3221 3240 3277 3240 3233 3243 3275 3240 3277 3256 3265 3202 3238 3248 3263 - Oxygen isotopic ratios in the dating of ice cores
The up and coming paper with all the graphs will be released in about six weeks.
nikki hilton dating - Oxygen isotopic ratios in the dating of ice cores
Plants are ‘deficient’ in C13, and so, then, ought to be our fossil fuel derived CO2. We are 5.5 and plants are putting 121.6 into the air each year (not counting ocean plants).
The implication is that since coal and oil were from plants, that “plant signature” means “human via fossil fuels”. There is a lot of carbon slopping back and forth between sinks and sources.
Some years from January to January there may be a rise of 0 ppmv (ie no change), some years up to 3 ppmv.
If those changes were due to man-made CO2 then we should see more of those rapid increases in recent times as man-made emissions increased faster.
Instead the sources appear to be in places like the Amazon Basin, southeast Asia, and tropical Africa — not so much the places with large human emissions of CO2!
But CO2 is a well mixed gas so it’s not possible to definitively sort out the sources or sinks with CO2 measurements around the globe. Instead the way to unravel the puzzle is to look at the one long recording we have (at Mauna Loa, in Hawaii, going back to 1959) and graph the changes in CO2 and in C13 from year to year.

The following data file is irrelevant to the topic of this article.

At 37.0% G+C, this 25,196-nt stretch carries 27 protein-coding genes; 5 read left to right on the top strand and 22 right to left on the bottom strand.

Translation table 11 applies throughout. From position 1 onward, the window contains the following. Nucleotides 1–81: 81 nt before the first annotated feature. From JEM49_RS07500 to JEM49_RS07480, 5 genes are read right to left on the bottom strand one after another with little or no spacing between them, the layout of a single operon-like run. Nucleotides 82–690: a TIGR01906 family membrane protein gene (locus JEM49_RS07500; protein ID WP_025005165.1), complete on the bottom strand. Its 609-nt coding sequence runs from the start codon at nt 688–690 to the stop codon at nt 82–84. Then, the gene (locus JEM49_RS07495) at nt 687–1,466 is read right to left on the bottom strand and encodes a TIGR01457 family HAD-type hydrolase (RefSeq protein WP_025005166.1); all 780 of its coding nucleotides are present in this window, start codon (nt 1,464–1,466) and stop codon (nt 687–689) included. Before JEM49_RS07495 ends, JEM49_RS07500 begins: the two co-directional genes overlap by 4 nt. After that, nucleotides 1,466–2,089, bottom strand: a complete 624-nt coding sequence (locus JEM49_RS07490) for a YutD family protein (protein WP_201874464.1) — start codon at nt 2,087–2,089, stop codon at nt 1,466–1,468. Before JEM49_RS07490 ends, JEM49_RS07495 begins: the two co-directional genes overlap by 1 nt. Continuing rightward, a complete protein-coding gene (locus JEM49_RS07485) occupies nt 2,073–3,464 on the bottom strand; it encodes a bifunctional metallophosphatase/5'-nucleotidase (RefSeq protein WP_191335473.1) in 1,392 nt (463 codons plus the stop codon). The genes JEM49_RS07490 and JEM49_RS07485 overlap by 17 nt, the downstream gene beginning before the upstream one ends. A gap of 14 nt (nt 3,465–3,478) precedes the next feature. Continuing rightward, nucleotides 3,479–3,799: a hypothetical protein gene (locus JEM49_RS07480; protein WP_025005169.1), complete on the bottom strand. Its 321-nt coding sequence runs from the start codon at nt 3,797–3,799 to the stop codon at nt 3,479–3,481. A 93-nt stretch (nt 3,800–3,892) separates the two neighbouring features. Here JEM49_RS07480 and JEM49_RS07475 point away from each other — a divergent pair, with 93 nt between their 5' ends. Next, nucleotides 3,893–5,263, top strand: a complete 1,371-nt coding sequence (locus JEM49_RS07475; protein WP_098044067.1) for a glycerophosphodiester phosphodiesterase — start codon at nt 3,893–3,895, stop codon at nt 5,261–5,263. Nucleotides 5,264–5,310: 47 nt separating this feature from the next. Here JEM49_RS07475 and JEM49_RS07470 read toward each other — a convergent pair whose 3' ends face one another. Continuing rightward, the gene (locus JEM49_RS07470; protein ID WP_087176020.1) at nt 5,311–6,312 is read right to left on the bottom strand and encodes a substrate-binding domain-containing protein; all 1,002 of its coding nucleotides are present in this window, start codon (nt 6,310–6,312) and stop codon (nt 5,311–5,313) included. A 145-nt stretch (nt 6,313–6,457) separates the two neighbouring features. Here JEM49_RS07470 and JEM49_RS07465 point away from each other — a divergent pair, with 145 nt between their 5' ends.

Word reached the Sydney Institute, which rushed to arrange for him to speak, given the importance of this work in the current Australian political climate.
The ratio of C13 to C12 (two isotopes of carbon) in our atmosphere has been declining, which is usually viewed as a signature of man-made CO2 emissions.
Salby says he sat on the results for six months wondering if there was any other interpretation he could arrive at, and then, when he invited scientists he trusted and admired to comment on the paper, they also sat on it for half a year.